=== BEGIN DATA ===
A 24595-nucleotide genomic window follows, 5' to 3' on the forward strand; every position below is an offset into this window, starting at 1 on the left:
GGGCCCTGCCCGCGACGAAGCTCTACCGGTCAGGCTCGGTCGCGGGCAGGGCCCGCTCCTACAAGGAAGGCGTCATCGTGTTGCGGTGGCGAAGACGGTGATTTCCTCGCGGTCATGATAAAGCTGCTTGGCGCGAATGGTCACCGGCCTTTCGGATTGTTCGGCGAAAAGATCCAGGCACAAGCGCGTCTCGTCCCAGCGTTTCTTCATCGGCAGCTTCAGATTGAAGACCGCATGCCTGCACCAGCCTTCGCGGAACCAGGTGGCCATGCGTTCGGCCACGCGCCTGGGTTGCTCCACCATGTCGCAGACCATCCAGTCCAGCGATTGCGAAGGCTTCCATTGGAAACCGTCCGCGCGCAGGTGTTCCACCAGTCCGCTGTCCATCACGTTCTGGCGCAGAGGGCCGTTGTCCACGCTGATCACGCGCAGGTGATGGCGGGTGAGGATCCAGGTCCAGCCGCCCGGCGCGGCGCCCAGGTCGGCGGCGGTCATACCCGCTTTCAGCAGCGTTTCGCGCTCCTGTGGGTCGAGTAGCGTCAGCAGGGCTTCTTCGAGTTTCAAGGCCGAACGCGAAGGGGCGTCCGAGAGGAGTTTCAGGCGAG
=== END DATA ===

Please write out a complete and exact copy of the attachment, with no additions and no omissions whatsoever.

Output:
A 24595-nucleotide genomic window follows, 5' to 3' on the forward strand; every position below is an offset into this window, starting at 1 on the left:
GGGCCCTGCCCGCGACGAAGCTCTACCGGTCAGGCTCGGTCGCGGGCAGGGCCCGCTCCTACAAGGAAGGCGTCATCGTGTTGCGGTGGCGAAGACGGTGATTTCCTCGCGGTCATGATAAAGCTGCTTGGCGCGAATGGTCACCGGCCTTTCGGATTGTTCGGCGAAAAGATCCAGGCACAAGCGCGTCTCGTCCCAGCGTTTCTTCATCGGCAGCTTCAGATTGAAGACCGCATGCCTGCACCAGCCTTCGCGGAACCAGGTGGCCATGCGTTCGGCCACGCGCCTGGGTTGCTCCACCATGTCGCAGACCATCCAGTCCAGCGATTGCGAAGGCTTCCATTGGAAACCGTCCGCGCGCAGGTGTTCCACCAGTCCGCTGTCCATCACGTTCTGGCGCAGAGGGCCGTTGTCCACGCTGATCACGCGCAGGTGATGGCGGGTGAGGATCCAGGTCCAGCCGCCCGGCGCGGCGCCCAGGTCGGCGGCGGTCATACCCGCTTTCAGCAGCGTTTCGCGCTCCTGTGGGTCGAGTAGCGTCAGCAGGGCTTCTTCGAGTTTCAAGGCCGAACGCGAAGGGGCGTCCGAGAGGAGTTTCAGGCGAG